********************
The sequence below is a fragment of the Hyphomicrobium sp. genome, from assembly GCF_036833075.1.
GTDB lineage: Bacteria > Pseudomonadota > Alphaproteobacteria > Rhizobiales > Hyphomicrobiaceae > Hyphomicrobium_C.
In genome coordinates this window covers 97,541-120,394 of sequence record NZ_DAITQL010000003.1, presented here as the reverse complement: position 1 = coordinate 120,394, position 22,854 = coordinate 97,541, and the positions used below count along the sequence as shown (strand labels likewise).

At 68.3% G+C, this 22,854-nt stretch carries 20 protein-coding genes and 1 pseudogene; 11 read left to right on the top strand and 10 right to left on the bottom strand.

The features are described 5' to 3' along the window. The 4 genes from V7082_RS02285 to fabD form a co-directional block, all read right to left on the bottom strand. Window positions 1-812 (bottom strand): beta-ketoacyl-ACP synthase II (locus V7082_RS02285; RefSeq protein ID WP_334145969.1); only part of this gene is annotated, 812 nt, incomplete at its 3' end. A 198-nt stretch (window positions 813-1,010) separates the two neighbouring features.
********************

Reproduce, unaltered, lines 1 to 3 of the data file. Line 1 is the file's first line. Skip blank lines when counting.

The sequence below is a fragment of the Hyphomicrobium sp. genome, from assembly GCF_036833075.1.
GTDB lineage: Bacteria > Pseudomonadota > Alphaproteobacteria > Rhizobiales > Hyphomicrobiaceae > Hyphomicrobium_C.
In genome coordinates this window covers 97,541-120,394 of sequence record NZ_DAITQL010000003.1, presented here as the reverse complement: position 1 = coordinate 120,394, position 22,854 = coordinate 97,541, and the positions used below count along the sequence as shown (strand labels likewise).